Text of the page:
The defendants raise three major questions upon this appeal. First, they contend there are genuine issues as to material facts preventing summary judgment upon plaintiff’s claim of unfair competition. Second, they assert that the affirmative defenses offered in their answer constitute valid legal defenses to plaintiff’s claim, or, at least, present issues of material fact. Third, they urge that there is no personal liability of the individual defendant, J. H. Pettus. The trial court resolved all these questions in favor of the plaintiff, and we are in accord with this judgment.
The history of this case reveals that the defendants have consistently admitted the conduct about which plaintiff complains in its complaint. In the previous appeals to this Court, defendants conceded, through various affidavits and briefs, that they were ¿ppropriating record performances owned by plaintiff and reproducing them on magnetic tapes for sale in competition with the original recordings. Defendants have heretofore taken the position that such conduct, did not amount to unfair competition and, therefore, did not constitute any basis for in-junctive relief or compensatory damages.
Defendants now contend that despite, these admissions concerning their general business activities, they have not admitted the appropriation of any particular performance embodied in phonographic, recordings which are owned, produced, and sold by the plaintiff.
The complaint lists particular performances owned by plaintiff which have been pirated and appropriated by defendants. Affidavits of defense counsel for the injunction hearing show search of copyright records and payment of royalties upon specific musical compositions listed by plaintiff and appropriated by defendants. After the preliminary injunction was obtained, affidavits of employees of the defendants indicate that the prohibited recording performances owned by plaintiff were eliminated and replaced. It was determined that defendants were violating the injunction and they were found guilty of contempt. The material facts are not in dispute. It is clear that defendants were engaging in pirating activity which involved plaintiff’s property. The exact extent of such activity is for later determination, but the issue of liability is a proper issue to be determined by summary judgment.
*211Indeed, in response to interrogatories, plaintiff has furnished information concerning the particular recordings involved, and the parties have entered a stipulation which provides in part:
“Counsel for the Plaintiffs and Counsel for the Defendants hereby stipulate and agree to the following:
1.If it be finally determined in these actions that the defendants are engaged in business activities as complained of by the plaintiffs in the present actions, that such business activities constitute unfair competition with the plaintiffs, and that the plaintiffs’ claim and cause of action is not barred by any of the defenses asserted herein by the defendants, the defendants stipulate that the plaintiffs have suffered legal injury. Plaintiffs at the trial or hearing of these cases shall not attempt to prove the amount of profits, if any, lost by them.”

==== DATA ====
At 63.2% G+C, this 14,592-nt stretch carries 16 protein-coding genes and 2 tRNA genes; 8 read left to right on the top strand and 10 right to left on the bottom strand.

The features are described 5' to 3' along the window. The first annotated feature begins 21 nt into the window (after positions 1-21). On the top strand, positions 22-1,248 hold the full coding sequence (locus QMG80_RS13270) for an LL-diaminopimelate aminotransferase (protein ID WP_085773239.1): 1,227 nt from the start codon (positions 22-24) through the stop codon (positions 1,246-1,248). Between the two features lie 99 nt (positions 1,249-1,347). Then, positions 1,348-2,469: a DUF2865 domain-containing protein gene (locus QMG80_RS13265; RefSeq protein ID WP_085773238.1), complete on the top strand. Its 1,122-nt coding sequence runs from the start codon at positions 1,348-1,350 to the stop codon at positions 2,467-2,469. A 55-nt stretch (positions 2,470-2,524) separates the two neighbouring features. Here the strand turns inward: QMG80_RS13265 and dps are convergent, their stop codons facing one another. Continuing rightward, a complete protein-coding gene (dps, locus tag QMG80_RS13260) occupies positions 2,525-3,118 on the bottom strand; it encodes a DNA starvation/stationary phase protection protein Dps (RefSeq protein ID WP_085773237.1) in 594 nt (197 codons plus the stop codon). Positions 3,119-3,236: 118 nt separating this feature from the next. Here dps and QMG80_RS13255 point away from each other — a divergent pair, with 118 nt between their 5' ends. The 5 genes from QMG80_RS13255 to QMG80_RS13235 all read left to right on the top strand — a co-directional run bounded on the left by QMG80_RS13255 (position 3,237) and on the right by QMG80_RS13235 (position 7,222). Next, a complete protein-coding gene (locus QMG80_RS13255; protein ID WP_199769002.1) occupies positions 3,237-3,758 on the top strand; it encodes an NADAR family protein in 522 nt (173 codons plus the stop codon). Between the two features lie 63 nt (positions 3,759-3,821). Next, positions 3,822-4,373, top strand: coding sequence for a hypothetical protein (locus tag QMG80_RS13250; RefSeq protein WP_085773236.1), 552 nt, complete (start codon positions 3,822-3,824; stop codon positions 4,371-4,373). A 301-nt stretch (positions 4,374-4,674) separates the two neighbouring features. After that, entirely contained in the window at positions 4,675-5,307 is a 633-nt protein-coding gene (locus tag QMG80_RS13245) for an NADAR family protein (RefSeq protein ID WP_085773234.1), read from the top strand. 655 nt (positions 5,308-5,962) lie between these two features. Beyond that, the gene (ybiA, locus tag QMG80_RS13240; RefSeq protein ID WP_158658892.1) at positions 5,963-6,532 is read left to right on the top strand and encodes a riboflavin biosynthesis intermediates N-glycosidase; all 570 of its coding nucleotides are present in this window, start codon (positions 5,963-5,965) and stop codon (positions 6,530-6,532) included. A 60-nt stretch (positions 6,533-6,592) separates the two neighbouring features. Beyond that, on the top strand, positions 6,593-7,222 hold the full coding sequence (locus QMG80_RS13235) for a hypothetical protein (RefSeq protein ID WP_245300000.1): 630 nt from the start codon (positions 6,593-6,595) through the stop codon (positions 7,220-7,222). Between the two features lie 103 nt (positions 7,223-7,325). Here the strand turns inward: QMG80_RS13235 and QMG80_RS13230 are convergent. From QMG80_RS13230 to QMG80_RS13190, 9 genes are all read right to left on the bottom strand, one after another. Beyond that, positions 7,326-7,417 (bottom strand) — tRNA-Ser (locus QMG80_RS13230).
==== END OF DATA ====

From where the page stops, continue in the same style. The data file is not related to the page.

This stipulation was obviously designed to eliminate a lengthy accounting and reduce the issue to one of liability, leaving the amount of damages, if any, for later determination.
 The decision in Liberty, supra, has settled the question of liability. Defendants have utilized the skill and resources of plaintiff to enrich themselves unjustly at plaintiff’s expense. Their appropriating of the performances recorded by plaintiff and selling them in competition with plaintiff constitutes unfair competition in North Carolina. Such unfair competition entitles plaintiff to recover damages and it is subject to injunctive restraint.
Defendants have attempted to assert the following affirmative defenses in bar of plaintiff’s claim:
1. Common law rights attaching to phonograph records or electrical transcriptions have been expressly abrogated or repealed by N.C. G.S. 66-28.
2. Musical performances appropriated by defendants are in the public domain.
3. Plaintiff is asserting a monopoly in violation of Article I, Section 34 of the Constitution of North Carolina.
4. Plaintiff ties and combines musical performances together in albums and refuses to make individual musical performances available to the public in single record form.
*2125. Plaintiff refuses to deal with customers of the defendants thereby creating a trade boycott.
 The first two affirmative defenses were decided adversely to the defendants in Liberty, supra, when the conduct of defendants was determined to be unfair competition. Since the decision in Liberty, modern electronic equipment continues to become more sophisticated and record piracy more widespread. The United States Congress has now extended copyright, protection to sound recordings which were copyrighted after February 1972 and before 1 January 1975. 17 U.S.C. §§ 1, 5, 19, 20, 26, 101 (Supp. I, 1971), amending 17 U.S.C. §§ 1, 5, 19, 20, 26, 101 (1970) (Act of Oct. 15, 1971, Pub. L. No. 92-140, §§ 1-3, 85 Stat. 391). The United States Supreme Court distinguished Sears, Roebuck & Co. v. Stiffel Co., 376 U.S. 225, 84 S.Ct. 784, 11 L.Ed. 2d 661 (1964), and Compco Corp. v. DayBrite Lighting, 376 U.S. 234, 84 S.Ct. 779, 11 L.Ed. 2d 669 (1964), and approved state regulation of sound recordings prior to 15 February 1972 when it held a California statute which bars unauthorized copying of sound recordings to be a valid exercise of the powers of the state. Goldstein v. California, 412 U.S. 546, 93 S.Ct. 2303, 37 L.Ed. 2d 163 (1973). See also Columbia Broadcasting System, Inc. v. Custom Recording Co., 258 S.C. 465, 189 S.E. 2d 305 (1972), where Liberty was cited with approval. It seems clear that in North Carolina the conduct and techniques employed by defendants to copy and appropriate sound recordings are not justified either under G.S. 66-28 or the fact that such recordings are in the public domain.